MARKET NEWS for this Saturday, August 10
Friends, we are halfway. It's week 12 of our 24-week regular season. Probably fittingly, produce is at its absolute height right now. In fact, if yield were measured as people, the last week of May would be Shirley Temple, the third week of June would be Jimmy Stewart, and the second week of August would be Wilt Chamberlain. Before long we'll be back down to Cher and then Sammy Davis, Jr., until things finally trickle off with that kid from Jerry Maguire. The trucks the farmers drive are packed to the brim; the tables they stock are overflowing. And the variety is boggling. Although strawberries are over and broccoli's not here yet, you can get several kinds of other berries, melons, plums, peaches, apples, greens, beans, squash, peas, onions, potatoes, corn, and tomatoes, tomatoes, tomatoes. The bounty is simply dazzling. Wilt Chamberlain is a great time to be a farmers market shopper.
It's Okay to Call These Ladies Dames
Les Dames d'Escoffier Philadelphia is an association of women "committed to the advancement of education and philanthropy in food, beverage, and hospitality for the good of the global community." Not surprisingly, many are chefs. The Philadelphia branch is one of 27 chapters across the United States and Canada that provide grants, scholarships, mentoring, and community service programs. This Saturday, members of Les Dames will be giving a cooking demo at 10:00 am using food purchased at Market, and they will also hold a "mini flea," featuring cookbooks, flea market cookware, and the like. (Proceeds will be shared with the LFM.) We expect (at least) chef Kathy Gold of The Cooking Company and In The Kitchen Cooking School as well as president of Les Dames, and writer Lari Robling, contributor to the radio show A Chef's Table and author of Endangered Recipes: Too Good to Be Forgotten. Lansdowne Table is off this week, so look for Les Dames in the space between Great Harvest and MyHouse and engage these interesting ladies in some bavardage.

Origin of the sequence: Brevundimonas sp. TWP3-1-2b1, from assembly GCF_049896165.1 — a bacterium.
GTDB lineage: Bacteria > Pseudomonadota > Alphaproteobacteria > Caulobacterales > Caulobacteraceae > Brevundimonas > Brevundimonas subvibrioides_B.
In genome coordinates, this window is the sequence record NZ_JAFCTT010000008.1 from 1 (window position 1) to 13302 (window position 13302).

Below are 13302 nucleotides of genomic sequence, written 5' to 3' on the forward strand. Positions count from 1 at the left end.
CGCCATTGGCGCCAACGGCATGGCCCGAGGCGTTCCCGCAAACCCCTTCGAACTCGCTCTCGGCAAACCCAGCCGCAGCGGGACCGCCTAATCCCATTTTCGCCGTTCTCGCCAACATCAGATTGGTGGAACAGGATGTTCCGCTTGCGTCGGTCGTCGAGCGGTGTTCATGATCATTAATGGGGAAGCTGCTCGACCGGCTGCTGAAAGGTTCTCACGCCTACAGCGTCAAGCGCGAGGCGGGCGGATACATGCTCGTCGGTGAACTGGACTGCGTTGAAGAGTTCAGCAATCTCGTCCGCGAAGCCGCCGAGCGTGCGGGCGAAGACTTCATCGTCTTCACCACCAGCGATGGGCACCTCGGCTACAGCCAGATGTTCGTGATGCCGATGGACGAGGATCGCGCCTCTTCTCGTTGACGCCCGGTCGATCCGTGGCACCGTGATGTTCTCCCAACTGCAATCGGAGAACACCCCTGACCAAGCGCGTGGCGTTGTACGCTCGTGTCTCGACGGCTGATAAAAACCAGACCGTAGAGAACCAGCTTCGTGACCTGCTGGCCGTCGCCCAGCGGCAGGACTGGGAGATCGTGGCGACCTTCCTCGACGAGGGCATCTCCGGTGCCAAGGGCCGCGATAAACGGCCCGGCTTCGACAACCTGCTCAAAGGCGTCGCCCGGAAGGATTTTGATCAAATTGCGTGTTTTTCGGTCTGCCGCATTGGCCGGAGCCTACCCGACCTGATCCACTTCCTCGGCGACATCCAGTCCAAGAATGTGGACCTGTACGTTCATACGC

Second Saturdays bring us Amazing Acres Goat Dairy, Basic Batters, Cupcakeology, Naughty Nutty Love, Paradocx Vineyards, Vera Pasta, 1732 Meats, and Ridge Valley Farm. They typically also bring Lansdowne Table, but, as mentioned above, Steven and company are off this week.